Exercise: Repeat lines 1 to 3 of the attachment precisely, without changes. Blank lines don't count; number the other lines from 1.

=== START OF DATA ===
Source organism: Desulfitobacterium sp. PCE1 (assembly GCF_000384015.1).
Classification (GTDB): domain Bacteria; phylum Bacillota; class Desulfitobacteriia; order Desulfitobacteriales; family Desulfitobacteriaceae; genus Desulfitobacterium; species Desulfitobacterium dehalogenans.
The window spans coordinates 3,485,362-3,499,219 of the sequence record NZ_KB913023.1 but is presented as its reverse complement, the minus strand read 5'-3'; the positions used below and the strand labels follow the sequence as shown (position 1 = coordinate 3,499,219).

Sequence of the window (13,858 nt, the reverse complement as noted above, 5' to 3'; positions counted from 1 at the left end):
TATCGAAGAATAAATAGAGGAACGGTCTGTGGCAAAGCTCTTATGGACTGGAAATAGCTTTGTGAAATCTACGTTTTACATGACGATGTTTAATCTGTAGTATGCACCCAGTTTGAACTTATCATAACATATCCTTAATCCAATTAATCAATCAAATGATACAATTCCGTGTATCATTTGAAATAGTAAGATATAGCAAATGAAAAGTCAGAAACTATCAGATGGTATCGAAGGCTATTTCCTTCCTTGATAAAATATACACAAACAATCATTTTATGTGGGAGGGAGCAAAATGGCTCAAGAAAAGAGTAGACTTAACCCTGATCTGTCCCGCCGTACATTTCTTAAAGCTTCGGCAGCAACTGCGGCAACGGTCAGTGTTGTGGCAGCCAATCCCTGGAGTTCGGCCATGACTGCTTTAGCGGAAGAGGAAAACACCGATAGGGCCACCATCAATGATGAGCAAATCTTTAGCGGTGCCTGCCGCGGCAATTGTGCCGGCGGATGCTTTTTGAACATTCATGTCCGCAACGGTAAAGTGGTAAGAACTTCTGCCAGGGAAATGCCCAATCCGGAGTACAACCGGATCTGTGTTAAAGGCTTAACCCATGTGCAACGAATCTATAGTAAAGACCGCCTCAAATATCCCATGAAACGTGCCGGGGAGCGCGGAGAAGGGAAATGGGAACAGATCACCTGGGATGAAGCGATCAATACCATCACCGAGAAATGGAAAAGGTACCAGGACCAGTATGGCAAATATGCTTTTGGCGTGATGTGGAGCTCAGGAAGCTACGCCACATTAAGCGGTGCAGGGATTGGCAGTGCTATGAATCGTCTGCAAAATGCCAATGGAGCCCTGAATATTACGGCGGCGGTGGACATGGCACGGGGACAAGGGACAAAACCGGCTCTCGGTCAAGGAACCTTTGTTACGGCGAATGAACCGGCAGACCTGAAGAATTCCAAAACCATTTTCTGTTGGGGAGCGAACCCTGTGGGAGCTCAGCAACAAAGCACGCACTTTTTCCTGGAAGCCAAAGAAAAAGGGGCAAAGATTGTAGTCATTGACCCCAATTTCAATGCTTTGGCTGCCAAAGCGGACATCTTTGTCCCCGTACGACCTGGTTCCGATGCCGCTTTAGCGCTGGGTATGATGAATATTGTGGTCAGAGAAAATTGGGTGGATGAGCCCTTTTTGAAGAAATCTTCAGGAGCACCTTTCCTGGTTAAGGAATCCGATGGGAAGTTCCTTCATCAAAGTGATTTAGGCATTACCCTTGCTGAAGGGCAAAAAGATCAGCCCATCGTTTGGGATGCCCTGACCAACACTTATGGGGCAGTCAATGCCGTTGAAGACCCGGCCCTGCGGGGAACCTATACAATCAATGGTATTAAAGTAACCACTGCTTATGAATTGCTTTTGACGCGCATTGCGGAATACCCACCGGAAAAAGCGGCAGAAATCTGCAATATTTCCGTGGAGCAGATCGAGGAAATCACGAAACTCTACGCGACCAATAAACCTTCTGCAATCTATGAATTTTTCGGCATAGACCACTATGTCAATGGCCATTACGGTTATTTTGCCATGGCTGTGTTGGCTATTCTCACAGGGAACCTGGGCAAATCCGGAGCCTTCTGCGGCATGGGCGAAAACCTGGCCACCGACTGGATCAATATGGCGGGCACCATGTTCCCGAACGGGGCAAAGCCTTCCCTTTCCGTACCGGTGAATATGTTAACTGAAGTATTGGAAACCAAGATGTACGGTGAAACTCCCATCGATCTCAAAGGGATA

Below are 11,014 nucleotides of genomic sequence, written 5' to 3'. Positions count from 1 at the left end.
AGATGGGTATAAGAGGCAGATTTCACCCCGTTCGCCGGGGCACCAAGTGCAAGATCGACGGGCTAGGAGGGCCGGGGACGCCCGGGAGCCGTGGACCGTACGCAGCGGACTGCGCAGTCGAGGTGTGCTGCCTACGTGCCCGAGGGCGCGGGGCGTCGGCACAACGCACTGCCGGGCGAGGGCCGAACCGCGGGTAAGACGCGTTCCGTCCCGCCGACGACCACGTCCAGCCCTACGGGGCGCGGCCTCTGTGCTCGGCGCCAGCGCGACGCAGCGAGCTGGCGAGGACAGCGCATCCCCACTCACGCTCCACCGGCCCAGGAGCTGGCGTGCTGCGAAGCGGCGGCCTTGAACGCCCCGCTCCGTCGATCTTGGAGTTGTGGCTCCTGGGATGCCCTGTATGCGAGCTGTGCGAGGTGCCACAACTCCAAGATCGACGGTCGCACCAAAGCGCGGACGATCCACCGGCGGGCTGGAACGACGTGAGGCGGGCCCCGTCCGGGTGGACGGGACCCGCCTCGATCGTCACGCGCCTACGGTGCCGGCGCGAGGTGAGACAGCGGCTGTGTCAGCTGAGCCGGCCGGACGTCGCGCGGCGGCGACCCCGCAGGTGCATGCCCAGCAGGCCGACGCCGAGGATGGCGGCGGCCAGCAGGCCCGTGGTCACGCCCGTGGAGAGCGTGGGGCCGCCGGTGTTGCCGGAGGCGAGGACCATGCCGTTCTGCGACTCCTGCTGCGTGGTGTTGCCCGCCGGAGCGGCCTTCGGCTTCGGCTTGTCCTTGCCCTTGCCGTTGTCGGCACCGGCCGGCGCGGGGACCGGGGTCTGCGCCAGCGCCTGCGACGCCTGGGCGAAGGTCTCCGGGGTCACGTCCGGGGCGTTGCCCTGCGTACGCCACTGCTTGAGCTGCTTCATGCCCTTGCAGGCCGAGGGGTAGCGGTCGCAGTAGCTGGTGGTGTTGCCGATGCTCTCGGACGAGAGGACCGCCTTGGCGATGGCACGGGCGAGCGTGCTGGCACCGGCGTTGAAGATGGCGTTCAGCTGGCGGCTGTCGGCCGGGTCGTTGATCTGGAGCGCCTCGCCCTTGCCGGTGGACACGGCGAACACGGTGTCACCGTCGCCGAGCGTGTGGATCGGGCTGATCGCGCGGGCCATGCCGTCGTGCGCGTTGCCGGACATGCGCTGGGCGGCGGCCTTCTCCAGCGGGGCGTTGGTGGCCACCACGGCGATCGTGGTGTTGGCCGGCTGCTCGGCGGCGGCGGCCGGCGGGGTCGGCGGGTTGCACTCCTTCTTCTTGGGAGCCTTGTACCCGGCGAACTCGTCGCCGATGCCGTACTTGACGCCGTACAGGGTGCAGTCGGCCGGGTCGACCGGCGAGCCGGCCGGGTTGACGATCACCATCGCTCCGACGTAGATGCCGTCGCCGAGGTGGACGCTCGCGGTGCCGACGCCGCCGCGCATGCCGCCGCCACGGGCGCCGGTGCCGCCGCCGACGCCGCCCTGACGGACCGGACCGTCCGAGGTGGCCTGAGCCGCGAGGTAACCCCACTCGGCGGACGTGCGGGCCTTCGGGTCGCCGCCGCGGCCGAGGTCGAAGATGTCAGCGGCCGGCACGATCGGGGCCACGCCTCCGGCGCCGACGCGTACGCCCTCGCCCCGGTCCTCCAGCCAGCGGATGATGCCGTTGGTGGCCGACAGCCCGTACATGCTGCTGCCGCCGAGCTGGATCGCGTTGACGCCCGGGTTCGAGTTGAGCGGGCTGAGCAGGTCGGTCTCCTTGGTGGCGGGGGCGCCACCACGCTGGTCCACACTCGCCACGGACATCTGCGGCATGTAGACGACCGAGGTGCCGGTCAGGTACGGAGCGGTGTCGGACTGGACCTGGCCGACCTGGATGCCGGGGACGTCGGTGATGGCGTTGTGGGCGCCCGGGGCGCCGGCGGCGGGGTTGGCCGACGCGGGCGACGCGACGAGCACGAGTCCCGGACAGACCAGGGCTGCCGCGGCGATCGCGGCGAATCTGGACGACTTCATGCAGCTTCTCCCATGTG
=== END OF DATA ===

Source organism: Desulfitobacterium sp. PCE1 (assembly GCF_000384015.1).
Classification (GTDB): domain Bacteria; phylum Bacillota; class Desulfitobacteriia; order Desulfitobacteriales; family Desulfitobacteriaceae; genus Desulfitobacterium; species Desulfitobacterium dehalogenans.
The window spans coordinates 3,485,362-3,499,219 of the sequence record NZ_KB913023.1 but is presented as its reverse complement, the minus strand read 5'-3'; the positions used below and the strand labels follow the sequence as shown (position 1 = coordinate 3,499,219).